Some weeks after her release in a dense tropical forest, Wonga, a 6-year-old female chimpanzee, presented a fever associated with anaemia, characterized by a very low Ht, very low Hb level and a low RBC count, as well as no weight gain since her quarantine. These clinical and laboratory findings were associated with a Plasmodium infection at high parasitaemia. All her symptoms (especially high parasitaemia and strong anaemia) are characteristics of a strong malaria attack in a naïve individual. Indeed, Wonga was kept for most of her life inside a house in an urban environment and may never have been confronted to a Plasmodium infection. Moreover, Wonga was not infected during quarantine, which lasted 3 months. Plasmodium-acquired immunity is believed not to last for a long period of time , thus Wonga may be considered naïve regarding Plasmodium infection. Given her history, the symptoms Wonga expressed may thus be due to the reaction of a naïve animal experiencing its first Plasmodium infection. On the opposite, the other chimpanzees sampled, which have been followed for the past 2 years and have constantly been tested positive for Plasmodium, are definitively not naïve regarding Plasmodium infection. On day 192, Wonga expressed two features that are seen in humans experiencing their first Plasmodium infection: high parasitaemia and severe disease, including severe anaemia. Malaria-naïve patients have significantly higher risk to develop a peak parasitaemia compared to patients born and resident in malaria-endemic countries of Africa . Wonga, a malaria-naïve chimpanzee, did express a peak parasitaemia compared to other chimpanzees resident in the malaria-endemic sanctuary. High levels of parasitaemia can result in substantial destruction of red blood cells, causing a severe anaemia, particularly in non-immune individuals . However, even if Plasmodium-induced haemolysis contributes to a reduction in haemoglobin levels, low haemoglobin levels in anaemic children may also be explained by ineffective erythropoiesis . Studies demonstrated that patients experiencing acute falciparum malaria show bone marrow damage, ineffective erythropoiesis and a reduced rate of erythropoietic proliferation . Therefore, high parasitaemia and ineffective erythropoiesis may explain Wonga’s anaemia. Severe anaemia is also a feature more often expressed by non-immune individuals infected with Plasmodium; it has been shown that non-immune tourists going to Plasmodium-endemic areas are at greater risk to develop severe disease than semi-immune residents, who seem at lower risk for severe disease . This is also true for children experiencing their first malaria infection: severe disease with rapid progression to death occurs in young children without acquired immunity . Most of the mortality associated with P. falciparum infection occurs in immune-naïve African children under 5 years of age. Symptoms of severe P. falciparum malaria include hyperparasitaemia and severe malarial anaemia . Therefore, Wonga’s non-acquired immunity to Plasmodium may explain the hyperthermia and anaemia she experienced, while semi-immune chimpanzees, living in the area for years, did not show any symptoms. Unfortunately, no other Plasmodium-naïve chimpanzees recently introduced in the area was anaesthetized soon after release, thus allowing the same study as Wonga’s. Anaesthesia and sampling are necessary to detect anaemia and hyperthermia, which may explain why malaria-like symptoms were never detected on the other chimpanzees previously released. Given the unique aspect of the case observed, further case studies will thus be necessary to assess whether treatment should be administered.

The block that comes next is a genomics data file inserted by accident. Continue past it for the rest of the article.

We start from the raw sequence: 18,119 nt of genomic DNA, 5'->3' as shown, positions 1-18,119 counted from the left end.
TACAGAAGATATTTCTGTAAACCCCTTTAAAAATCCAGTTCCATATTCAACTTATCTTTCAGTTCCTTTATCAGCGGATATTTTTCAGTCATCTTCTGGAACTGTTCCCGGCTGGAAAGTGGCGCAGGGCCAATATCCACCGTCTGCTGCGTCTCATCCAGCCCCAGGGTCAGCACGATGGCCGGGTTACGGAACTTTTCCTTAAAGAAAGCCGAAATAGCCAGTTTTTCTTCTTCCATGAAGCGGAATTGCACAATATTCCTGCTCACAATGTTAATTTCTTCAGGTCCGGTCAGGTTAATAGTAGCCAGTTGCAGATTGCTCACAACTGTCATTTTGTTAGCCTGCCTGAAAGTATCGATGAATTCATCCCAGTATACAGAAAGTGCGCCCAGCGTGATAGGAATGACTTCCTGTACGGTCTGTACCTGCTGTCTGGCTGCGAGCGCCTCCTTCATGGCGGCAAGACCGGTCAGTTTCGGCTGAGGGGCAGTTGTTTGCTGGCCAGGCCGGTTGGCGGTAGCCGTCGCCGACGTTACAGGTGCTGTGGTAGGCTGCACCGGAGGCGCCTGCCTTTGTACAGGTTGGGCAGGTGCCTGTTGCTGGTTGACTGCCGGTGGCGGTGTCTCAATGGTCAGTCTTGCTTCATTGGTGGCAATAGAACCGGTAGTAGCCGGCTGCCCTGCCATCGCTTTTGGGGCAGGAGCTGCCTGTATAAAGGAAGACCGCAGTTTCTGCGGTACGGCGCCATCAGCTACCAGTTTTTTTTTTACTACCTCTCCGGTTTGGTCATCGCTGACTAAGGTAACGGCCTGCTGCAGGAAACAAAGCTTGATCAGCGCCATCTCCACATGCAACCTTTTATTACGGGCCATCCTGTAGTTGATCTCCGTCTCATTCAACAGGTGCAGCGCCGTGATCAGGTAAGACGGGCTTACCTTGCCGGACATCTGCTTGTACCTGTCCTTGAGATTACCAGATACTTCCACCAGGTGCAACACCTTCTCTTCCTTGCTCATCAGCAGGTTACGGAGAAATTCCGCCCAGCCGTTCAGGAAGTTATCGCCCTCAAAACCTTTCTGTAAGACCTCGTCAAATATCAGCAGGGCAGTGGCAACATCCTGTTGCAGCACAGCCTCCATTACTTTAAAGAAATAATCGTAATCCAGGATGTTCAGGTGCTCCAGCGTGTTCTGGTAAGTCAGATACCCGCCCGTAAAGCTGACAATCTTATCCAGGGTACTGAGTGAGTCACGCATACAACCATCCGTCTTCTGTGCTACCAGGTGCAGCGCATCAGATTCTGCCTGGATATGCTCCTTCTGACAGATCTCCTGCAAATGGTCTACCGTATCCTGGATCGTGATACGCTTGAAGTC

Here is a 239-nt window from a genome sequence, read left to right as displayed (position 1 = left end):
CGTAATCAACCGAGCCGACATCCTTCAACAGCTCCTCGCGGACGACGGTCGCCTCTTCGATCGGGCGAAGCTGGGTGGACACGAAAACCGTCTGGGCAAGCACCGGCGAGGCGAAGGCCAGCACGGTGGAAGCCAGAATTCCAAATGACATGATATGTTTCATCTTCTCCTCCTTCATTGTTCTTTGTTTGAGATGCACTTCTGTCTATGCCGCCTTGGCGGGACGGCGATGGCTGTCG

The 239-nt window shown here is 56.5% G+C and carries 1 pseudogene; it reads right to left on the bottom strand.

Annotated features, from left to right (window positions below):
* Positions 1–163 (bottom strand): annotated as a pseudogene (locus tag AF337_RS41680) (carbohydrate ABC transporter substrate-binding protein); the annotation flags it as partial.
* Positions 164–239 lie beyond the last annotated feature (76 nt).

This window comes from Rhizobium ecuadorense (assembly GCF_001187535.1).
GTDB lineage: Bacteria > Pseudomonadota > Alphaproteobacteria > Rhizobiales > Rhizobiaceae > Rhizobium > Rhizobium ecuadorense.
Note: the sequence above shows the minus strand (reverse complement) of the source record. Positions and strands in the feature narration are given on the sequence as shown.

No difference on alimentation, stress or weather could have biased these results. All individuals compared in this study were sampled the same day, with the same technique and conditions, and live in the same enclosure. None of them suffered malnutrition and all presented a good body condition. No difference in capture, anaesthesia or amount of stress could have been the origin of such a raise in temperature. Wonga was also tested for other diseases which could have been responsible for the fever (for example, bacterial infections), and for the anaemia (for instance, gastrointestinal parasites such as Ancylostoma sp.).
Evolution of the case
After several months (day 307), P. reichenowi had disappeared from Wonga’s blood, but another malaria infection with P. gaboni was observed, associated to a lower parasitaemia. On days 307 and 344, Wonga did not show any hyperthermia but still had microcytic and hypochromic anaemia. During the same period, she did not gain any weight, confirming that her global health was still not optimum. Gastrointestinal parasites infections which could be responsible for these symptoms were again ruled out.